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Donato Cabrera previews upcoming Las Vegas Philharmonic season

Updated April 28, 2020 - 9:44 am

Donato Cabrera has never looked forward to a concert quite the way he is his next one.

“I can’t wait till I walk out on stage and just see everyone’s faces in the audience just dying to hear the orchestra play again,” says Cabrera, the music director of the Las Vegas Philharmonic. “That’s going to be a very special moment.”

The conductor will host a livestream event at 1 p.m. Friday to preview the 2020-21 concert season. He’ll be joined by cellist Joshua Roman, the Philharmonic’s first artist in residence, along with guest artists on the group’s Facebook and YouTube pages.

When the Philharmonic takes the Reynolds Hall stage Oct. 16 and 17 for its Beethoven Fest, it will be playing in front of an audience for the first time since March 7. (Kurt Weill’s “America,” scheduled for April 4, and Tchaikovsky “Symphony No. 4,” planned for May 9, were canceled. The March 26 spotlight concert is still officially postponed.)

“In terms of planning the music, that isn’t going to change,” Cabrera says. “In terms of how we may have to present a concert, that is a moving target.”

No one knows what next week will look like, let alone October. The 2020-21 season was finalized late last year, a necessity when coordinating performers’ schedules with the availability of The Smith Center. So the conductor is planning for a return to normalcy, while remaining able to adjust to the current situations — whatever they might present.

Among the season’s highlights is “The American Woman,” scheduled for Nov. 14. The celebration of U.S. composers is tied to the 100th anniversary of the ratification of the 19th amendment, which gave women the right to vote. “I’m particularly proud that that’s happening,” Cabrera says.

Then there’s “A Very Vegas Holiday” on Dec. 5. It’s an offshoot of last season’s “Very Vegas Showcase,” hosted by Keith Thompson and featuring performances by local talent.

“I love the fact that that concert can only be done in Las Vegas,” Cabrera notes. “Sure, we’re doing Handel’s ‘Messiah,’ and we’re doing a Beethoven symphony, but you can see those things elsewhere. And they’re wonderful. But you will not see that concert anywhere else, or anything like it. And I’m proud of that.”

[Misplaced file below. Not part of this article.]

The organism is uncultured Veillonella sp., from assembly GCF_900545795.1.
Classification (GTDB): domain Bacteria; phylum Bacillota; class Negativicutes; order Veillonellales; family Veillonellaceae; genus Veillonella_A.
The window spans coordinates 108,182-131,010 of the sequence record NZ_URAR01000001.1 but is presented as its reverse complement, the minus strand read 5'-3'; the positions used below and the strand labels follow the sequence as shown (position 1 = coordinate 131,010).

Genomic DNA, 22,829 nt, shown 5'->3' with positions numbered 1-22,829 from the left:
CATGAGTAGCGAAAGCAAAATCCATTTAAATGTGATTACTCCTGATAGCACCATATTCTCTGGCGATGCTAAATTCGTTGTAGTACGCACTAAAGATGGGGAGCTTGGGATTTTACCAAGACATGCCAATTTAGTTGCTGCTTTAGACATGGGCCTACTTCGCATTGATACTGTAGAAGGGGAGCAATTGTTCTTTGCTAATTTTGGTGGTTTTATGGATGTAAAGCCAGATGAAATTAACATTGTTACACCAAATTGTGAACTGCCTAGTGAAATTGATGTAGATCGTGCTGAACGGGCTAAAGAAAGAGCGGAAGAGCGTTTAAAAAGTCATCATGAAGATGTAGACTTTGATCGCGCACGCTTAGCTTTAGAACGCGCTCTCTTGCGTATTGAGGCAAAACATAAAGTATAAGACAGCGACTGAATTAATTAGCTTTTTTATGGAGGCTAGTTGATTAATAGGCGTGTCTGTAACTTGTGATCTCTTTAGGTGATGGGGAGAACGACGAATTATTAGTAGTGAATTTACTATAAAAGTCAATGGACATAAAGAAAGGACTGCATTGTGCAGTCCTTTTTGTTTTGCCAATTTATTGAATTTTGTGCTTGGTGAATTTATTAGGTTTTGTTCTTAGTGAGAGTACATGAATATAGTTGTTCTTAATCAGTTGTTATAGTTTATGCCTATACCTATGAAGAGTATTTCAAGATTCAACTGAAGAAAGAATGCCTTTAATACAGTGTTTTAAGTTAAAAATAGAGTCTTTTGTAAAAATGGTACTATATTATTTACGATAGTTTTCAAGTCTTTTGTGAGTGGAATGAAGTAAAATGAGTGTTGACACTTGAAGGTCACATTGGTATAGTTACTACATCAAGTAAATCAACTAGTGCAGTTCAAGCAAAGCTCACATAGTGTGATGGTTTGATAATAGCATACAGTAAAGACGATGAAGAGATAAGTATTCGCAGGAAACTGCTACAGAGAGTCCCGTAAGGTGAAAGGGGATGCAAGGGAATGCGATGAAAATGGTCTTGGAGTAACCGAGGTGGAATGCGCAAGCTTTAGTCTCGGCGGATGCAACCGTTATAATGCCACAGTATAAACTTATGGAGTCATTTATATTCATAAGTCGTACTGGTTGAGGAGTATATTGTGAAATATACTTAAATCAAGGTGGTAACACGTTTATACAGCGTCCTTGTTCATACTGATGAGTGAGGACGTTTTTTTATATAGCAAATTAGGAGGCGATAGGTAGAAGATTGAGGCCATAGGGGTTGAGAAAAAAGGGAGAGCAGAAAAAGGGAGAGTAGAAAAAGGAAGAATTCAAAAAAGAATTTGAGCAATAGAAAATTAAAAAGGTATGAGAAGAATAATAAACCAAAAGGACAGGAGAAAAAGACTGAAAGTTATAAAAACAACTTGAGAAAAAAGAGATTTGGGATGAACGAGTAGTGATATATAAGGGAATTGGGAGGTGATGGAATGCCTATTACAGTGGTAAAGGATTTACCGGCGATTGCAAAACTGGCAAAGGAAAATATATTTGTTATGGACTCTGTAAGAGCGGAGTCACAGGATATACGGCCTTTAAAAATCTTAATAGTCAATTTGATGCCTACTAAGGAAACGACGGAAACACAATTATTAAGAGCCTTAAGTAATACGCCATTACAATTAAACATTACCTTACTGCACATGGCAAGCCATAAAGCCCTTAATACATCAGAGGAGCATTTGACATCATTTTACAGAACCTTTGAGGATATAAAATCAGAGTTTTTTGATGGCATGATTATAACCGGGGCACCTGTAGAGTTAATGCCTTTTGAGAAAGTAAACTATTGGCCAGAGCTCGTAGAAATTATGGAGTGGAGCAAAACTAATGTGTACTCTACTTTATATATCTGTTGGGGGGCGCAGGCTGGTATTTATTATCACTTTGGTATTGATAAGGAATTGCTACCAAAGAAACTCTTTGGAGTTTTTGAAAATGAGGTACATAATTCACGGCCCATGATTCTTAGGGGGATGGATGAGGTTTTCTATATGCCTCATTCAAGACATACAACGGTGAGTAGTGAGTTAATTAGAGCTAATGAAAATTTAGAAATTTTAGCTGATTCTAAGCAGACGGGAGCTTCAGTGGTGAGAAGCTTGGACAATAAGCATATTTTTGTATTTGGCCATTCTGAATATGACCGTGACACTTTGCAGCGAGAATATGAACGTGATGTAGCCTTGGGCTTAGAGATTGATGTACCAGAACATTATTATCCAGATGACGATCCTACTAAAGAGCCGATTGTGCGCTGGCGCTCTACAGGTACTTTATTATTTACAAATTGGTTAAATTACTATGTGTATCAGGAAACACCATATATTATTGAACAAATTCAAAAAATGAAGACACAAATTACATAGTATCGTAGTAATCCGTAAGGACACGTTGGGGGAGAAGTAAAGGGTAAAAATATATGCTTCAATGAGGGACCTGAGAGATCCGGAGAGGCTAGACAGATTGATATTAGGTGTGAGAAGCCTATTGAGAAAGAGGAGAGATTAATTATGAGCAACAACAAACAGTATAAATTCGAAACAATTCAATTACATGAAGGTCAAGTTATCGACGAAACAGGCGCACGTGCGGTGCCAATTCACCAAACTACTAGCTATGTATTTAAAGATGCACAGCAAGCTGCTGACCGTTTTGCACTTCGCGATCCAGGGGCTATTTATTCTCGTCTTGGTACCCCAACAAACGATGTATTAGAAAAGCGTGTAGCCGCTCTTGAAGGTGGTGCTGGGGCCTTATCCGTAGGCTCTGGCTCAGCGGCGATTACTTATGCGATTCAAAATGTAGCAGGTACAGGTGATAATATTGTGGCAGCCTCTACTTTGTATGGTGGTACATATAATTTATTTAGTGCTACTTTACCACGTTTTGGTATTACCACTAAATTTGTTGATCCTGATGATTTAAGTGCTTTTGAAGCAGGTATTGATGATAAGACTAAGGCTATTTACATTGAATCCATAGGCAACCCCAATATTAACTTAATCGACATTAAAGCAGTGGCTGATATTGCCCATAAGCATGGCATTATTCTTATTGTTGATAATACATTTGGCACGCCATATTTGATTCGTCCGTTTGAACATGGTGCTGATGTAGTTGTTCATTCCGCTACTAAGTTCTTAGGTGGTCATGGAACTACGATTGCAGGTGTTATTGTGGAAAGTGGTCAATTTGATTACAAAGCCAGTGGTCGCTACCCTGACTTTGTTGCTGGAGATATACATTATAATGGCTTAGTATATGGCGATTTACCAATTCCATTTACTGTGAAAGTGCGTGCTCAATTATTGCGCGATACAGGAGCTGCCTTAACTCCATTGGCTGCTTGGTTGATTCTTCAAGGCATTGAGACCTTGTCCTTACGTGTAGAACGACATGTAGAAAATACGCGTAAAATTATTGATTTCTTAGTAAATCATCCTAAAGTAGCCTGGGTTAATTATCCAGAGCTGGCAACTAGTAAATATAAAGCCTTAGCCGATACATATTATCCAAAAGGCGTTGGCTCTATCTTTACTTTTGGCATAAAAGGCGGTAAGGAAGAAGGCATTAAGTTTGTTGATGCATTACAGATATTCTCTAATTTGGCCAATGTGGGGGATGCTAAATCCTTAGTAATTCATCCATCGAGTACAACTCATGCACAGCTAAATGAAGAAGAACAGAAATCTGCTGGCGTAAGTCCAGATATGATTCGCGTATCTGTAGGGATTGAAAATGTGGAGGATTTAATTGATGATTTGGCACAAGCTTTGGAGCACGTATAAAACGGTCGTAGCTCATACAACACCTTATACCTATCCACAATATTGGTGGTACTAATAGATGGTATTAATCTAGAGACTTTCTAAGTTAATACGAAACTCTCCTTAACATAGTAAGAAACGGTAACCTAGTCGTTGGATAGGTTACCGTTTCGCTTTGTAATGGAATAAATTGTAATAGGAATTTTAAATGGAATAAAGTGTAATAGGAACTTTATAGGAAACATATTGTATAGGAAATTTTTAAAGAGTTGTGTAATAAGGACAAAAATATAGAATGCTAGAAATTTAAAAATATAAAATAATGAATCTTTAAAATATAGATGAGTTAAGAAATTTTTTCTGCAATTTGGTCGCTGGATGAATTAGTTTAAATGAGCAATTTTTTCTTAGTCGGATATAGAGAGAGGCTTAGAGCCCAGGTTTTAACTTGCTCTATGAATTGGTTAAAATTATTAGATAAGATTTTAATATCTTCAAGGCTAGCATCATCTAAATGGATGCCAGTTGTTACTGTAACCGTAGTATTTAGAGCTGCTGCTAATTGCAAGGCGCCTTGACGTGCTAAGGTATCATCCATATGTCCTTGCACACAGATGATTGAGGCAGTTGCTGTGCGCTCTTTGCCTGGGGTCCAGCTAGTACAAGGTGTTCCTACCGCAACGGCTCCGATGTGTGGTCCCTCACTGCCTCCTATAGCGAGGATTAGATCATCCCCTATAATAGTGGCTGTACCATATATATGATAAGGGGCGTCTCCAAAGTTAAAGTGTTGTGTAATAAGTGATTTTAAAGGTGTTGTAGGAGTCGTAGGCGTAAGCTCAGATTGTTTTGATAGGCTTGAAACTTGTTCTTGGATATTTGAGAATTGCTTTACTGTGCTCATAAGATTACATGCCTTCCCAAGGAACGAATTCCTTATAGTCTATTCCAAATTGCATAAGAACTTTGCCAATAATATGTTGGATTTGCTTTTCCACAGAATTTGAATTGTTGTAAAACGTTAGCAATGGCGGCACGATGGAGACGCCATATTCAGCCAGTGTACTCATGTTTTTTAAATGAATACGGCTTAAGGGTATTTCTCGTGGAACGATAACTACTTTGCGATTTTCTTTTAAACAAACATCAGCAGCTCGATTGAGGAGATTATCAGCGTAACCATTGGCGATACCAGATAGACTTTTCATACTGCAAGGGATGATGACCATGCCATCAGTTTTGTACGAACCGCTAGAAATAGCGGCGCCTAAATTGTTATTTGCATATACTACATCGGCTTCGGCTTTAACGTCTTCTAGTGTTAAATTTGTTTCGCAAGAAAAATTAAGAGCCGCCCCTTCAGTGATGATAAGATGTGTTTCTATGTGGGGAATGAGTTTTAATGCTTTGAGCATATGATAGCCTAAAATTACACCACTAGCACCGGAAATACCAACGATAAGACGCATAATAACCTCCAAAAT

The conductor has been spending his stay-at-home time compiling “The Music Plays On,” a daily blog musing about some of his favorite music, along with links to videos of those performances.

“I’ve really appreciated this sort of forced opportunity of creating other avenues of reaching our audience,” he says. “I’m so happy I’m doing these things, and I don’t plan on stopping that once I start conducting again.” After all, he says, “When the season is in full swing, conducting — actually getting on a podium and waving my arms around — only is about 12 hours out of the week.”

Cabrera lived in New York in the aftermath of the Sept. 11, 2001, attacks. The musical events that followed, such as the star-studded “The Concert for New York City” at Madison Square Garden, remain etched in his memory. It’s a testament, he says, to the healing power of the arts.

“I think, actually, only the arts can do that for our society. That’s what the arts do all the time is bring people together and show us the best of humanity. And that, in and of itself, even if it wasn’t during a pandemic, is healing. Going to a concert of any sort, going to a museum of any sort is always a healing moment, whether we realize it or not.”

The arts, Cabrera says, are as vital now as ever.

“These are the Band-aids,” he says of these shared experiences. “These are the things that will stitch the community back together.”

Contact Christopher Lawrence at clawrence@reviewjournal.com or 702-380-4567. Follow @life_onthecouch on Twitter.

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